“A Progressive Escalation of BDS Actions Worldwide”: An Interview With BDS Australia

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Anto Apartheid movement

Apartheid was a system of racial segregation implemented by the South African government in 1948, which saw the white minority rule over the Black South African people of that nation in an authoritarian manner that violently oppressed and impoverished the majority of its peoples.

Amnesty International and other human rights organisations have, over the last decade, declared that the state of Israel is also running a system of apartheid, whereby the Indigenous Palestinians of the land are systematically discriminated against, brutalised and their human rights denied.

The system in South Africa was brought down by the Anti-Apartheid Movement (AAM), which formed in London circa 1960 and began as a boycott on South African goods but developed into mass global boycotts and economic sanctions. And in 1994, the apartheid regime fell.

The BDS (Boycott, Divestment and Sanctions) movement was established by Palestinians in 2005, and it’s based on the same principles but focused on Israel. And cofounder of BDS Australia, Hilmi Dabbagh explained in a 2019 interview that BDS is impacting Israel at a much faster rate than AAM did South Africa.

Former Marrickville Greens councillor Cathy Peters cofounded BDS Australia with Dabbagh.

Peters is also the councillor who moved a successful motion in December 2010, which saw the local government in Marrickville commit to divesting from and boycotting Israel and international corporations that were supporting Israel’s apartheid and persecution of Palestinians. 

But that arrangement only stood until April 2011, and that was due to a significant extent, as Peters tells it, to the federal member of the area, and his party in general, applying pressure till a majority of Marrickville councillors broke, and that politician was today’s Labor PM Anthony Albanese.

Right now, and due in large part to the Gaza genocide, Dabbagh’s understanding that the BDS movement is impacting at an accelerating pace is self-evident, as all one has to do is scroll through any social media platform and terms like divest and boycott being linked to Israel are all-pervasive.

Sydney Criminal Lawyers spoke to BDS Australia’s former convenor, Cathy Peters, who explained BDS Australia has recently merged with APAN (Australia Palestine Advocacy Network) which will increase its capacity, at a time when global protests are increasingly focusing on BDS action. 

In mid-April, when the university Gaza solidarity encampments and the controversial backlash against them commenced, suddenly the concept of divestment was front and centre.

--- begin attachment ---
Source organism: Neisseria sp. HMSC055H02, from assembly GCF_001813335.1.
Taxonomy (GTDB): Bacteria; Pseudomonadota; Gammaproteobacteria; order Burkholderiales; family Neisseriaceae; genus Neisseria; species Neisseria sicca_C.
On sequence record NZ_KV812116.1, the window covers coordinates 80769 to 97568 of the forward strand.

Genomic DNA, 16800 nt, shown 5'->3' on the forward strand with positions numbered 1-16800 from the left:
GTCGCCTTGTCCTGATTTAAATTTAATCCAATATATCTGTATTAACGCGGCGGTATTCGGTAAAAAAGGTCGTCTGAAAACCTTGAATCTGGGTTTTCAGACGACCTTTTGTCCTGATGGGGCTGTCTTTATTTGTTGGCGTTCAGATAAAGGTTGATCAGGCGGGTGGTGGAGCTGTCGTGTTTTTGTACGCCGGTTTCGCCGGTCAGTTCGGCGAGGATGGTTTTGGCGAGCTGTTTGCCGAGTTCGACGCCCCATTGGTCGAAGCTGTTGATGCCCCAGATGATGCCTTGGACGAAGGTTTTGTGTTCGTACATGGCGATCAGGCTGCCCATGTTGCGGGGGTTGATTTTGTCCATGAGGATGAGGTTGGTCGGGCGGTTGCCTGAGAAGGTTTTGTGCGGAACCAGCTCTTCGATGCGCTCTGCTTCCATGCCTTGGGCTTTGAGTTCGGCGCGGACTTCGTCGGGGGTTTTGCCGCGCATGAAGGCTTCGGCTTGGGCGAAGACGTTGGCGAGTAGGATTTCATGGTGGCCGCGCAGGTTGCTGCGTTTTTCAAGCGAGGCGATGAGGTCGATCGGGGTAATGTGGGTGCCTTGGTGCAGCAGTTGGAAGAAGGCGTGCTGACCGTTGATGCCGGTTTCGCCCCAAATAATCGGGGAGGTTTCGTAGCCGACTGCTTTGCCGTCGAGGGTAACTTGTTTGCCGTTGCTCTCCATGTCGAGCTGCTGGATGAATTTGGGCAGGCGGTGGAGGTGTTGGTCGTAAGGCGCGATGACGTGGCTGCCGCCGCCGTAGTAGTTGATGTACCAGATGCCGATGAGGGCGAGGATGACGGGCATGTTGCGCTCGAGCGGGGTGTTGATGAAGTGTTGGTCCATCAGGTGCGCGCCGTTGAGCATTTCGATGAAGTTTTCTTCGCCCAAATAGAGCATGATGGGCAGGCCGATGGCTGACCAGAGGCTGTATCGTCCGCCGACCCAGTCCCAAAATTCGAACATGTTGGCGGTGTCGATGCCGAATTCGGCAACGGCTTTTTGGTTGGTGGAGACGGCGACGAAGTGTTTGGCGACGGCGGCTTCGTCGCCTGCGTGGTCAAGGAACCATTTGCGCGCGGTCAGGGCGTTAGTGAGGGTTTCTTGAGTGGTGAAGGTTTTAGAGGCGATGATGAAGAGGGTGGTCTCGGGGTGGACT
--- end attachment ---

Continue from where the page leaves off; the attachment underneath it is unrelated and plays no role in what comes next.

This followed months of prominent calls for boycotts of multiple companies, to the point that Starbucks outlets in Sydney looked empty compared to this time last year.

Cathy, from your perspective, how has the Boycott Divestment and Sanctions movement, which you’ve been involved in for at least a decade and a half now, grown over recent months?

The Boycott Divestment and Sanctions movement has grown hugely as a result of Israel’s genocidal attack on Gaza over the past 8 months.

After October 7, many organic boycotts emerged as people were desperate to take action in the face of the government’s inaction.

So we saw a rush of spontaneous international calls for boycotts on McDonalds, Starbucks and other companies that were supporting the Israeli attack on Gaza.

Since then, there’s been a move to look at more strategic targets, which are the BDS movement’s focus, as the level of complicity in Israel’s genocide, apartheid and persecution rests far more heavily on key international companies that directly enable Israel’s human rights abuses to continue.

During one of Israel’s previous massacres in Gaza, 2008’s Operation Cast Lead, the BDS movement called on dock and maritime workers to refuse to load or offload Israeli ships.

The #BlocktheBoat movement has continued, and unionists worldwide have taken action in solidarity with the call from Palestinians to boycott Israeli ships.

We’re now seeing actions at many Australian ports and internationally against the Israeli company ZIM Shipping, which has been transporting and delivering weapons and goods to Israel for decades.

Unionists for Palestine and the Palestine Justice Movement in Sydney and Free Palestine Melbourne have led the current Australian boycott ZIM shipping campaign with protests at ports in Sydney, Melbourne and Fremantle initially. A National Day of Action to boycott apartheid Israel and ZIM shipping at all capital city ports occurred on the 25th of May.

The Maritime Union of Australia Sydney Branch has supported all these protests.

We’ve also seen a huge upsurge in student activism and the establishment of student encampments demanding universities reveal and then divest from their ties with weapons companies, Israeli universities and complicit institutions and companies, such as Elbit. This is a watershed moment for Palestine solidarity and BDS in Australia. 

Aligned with all of these developments have been boycott actions targeted at weapons and weapons component manufacturers, such as Bisalloy, Thales, Quickstep, Elbit, Ferra, L3Harris and BAE Systems Australia. 

The Australian government has issued hundreds of military export permits to Israel and also facilitates the export of weapons components for the F35 fighter jet, which Israel uses to bomb Gaza. 

PSA for Palestine involves public servants calling for action from the government, which is a big development. And sanction calls have been coming from peak human rights organisations, like Amnesty International Australia, and high-profile artists, commentators and lawyers.

Cultural and sporting boycott calls have intensified, including calls on SBS to not screen Eurovision, as Eurovision would not ban Israel’s participation.

The Palestine Football Association in May called for a boycott/ban on Israel competing in the FIFA World Cup, and this call was echoed by one of Australia’s former international soccer players and now high-profile human rights advocate, Craig Foster.

How would you say the BDS movement had been growing in this country prior to last October? And why had it been gaining traction?

The BDS movement had grown solidly prior to October 7 in a number of significant ways.

In 2022, Palestinian Australian artists and arts workers initiated a hugely successful boycott action against the Sydney Festival for its acceptance of Israeli sponsorship funds. 

This boycott saw at least 100 artists withdraw from the festival in protest of the board’s refusal to reject these funds and spotlighted the effectiveness of the BDS movement’s cultural boycott internationally.